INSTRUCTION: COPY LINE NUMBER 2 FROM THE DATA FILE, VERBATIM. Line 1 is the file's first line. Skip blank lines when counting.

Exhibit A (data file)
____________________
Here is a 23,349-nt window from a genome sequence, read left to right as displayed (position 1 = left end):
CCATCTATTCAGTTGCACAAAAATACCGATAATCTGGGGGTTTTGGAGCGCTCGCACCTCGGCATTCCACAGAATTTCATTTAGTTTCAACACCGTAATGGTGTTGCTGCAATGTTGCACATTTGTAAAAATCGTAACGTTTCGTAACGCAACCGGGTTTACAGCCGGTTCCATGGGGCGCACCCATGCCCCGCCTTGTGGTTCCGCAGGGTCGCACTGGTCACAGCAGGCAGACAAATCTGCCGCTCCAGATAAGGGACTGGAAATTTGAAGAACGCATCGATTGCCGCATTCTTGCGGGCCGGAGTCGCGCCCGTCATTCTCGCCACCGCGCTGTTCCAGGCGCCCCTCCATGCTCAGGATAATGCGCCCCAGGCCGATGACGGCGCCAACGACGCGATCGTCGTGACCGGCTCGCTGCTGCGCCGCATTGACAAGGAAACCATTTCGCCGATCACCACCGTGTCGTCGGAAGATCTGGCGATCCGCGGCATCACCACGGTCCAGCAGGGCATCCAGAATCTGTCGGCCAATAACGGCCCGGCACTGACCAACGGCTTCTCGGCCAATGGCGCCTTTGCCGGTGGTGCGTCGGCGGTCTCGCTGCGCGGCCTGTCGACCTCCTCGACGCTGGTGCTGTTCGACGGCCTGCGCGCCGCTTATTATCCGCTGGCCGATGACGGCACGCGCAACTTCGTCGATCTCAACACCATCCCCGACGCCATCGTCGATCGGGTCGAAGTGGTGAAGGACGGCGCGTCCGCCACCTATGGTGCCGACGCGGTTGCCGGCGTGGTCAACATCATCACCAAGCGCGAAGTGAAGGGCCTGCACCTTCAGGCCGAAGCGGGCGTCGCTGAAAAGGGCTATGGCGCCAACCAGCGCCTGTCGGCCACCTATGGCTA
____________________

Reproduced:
CCATCTATTCAGTTGCACAAAAATACCGATAATCTGGGGGTTTTGGAGCGCTCGCACCTCGGCATTCCACAGAATTTCATTTAGTTTCAACACCGTAATGGTGTTGCTGCAATGTTGCACATTTGTAAAAATCGTAACGTTTCGTAACGCAACCGGGTTTACAGCCGGTTCCATGGGGCGCACCCATGCCCCGCCTTGTGGTTCCGCAGGGTCGCACTGGTCACAGCAGGCAGACAAATCTGCCGCTCCAGATAAGGGACTGGAAATTTGAAGAACGCATCGATTGCCGCATTCTTGCGGGCCGGAGTCGCGCCCGTCATTCTCGCCACCGCGCTGTTCCAGGCGCCCCTCCATGCTCAGGATAATGCGCCCCAGGCCGATGACGGCGCCAACGACGCGATCGTCGTGACCGGCTCGCTGCTGCGCCGCATTGACAAGGAAACCATTTCGCCGATCACCACCGTGTCGTCGGAAGATCTGGCGATCCGCGGCATCACCACGGTCCAGCAGGGCATCCAGAATCTGTCGGCCAATAACGGCCCGGCACTGACCAACGGCTTCTCGGCCAATGGCGCCTTTGCCGGTGGTGCGTCGGCGGTCTCGCTGCGCGGCCTGTCGACCTCCTCGACGCTGGTGCTGTTCGACGGCCTGCGCGCCGCTTATTATCCGCTGGCCGATGACGGCACGCGCAACTTCGTCGATCTCAACACCATCCCCGACGCCATCGTCGATCGGGTCGAAGTGGTGAAGGACGGCGCGTCCGCCACCTATGGTGCCGACGCGGTTGCCGGCGTGGTCAACATCATCACCAAGCGCGAAGTGAAGGGCCTGCACCTTCAGGCCGAAGCGGGCGTCGCTGAAAAGGGCTATGGCGCCAACCAGCGCCTGTCGGCCACCTATGGCTA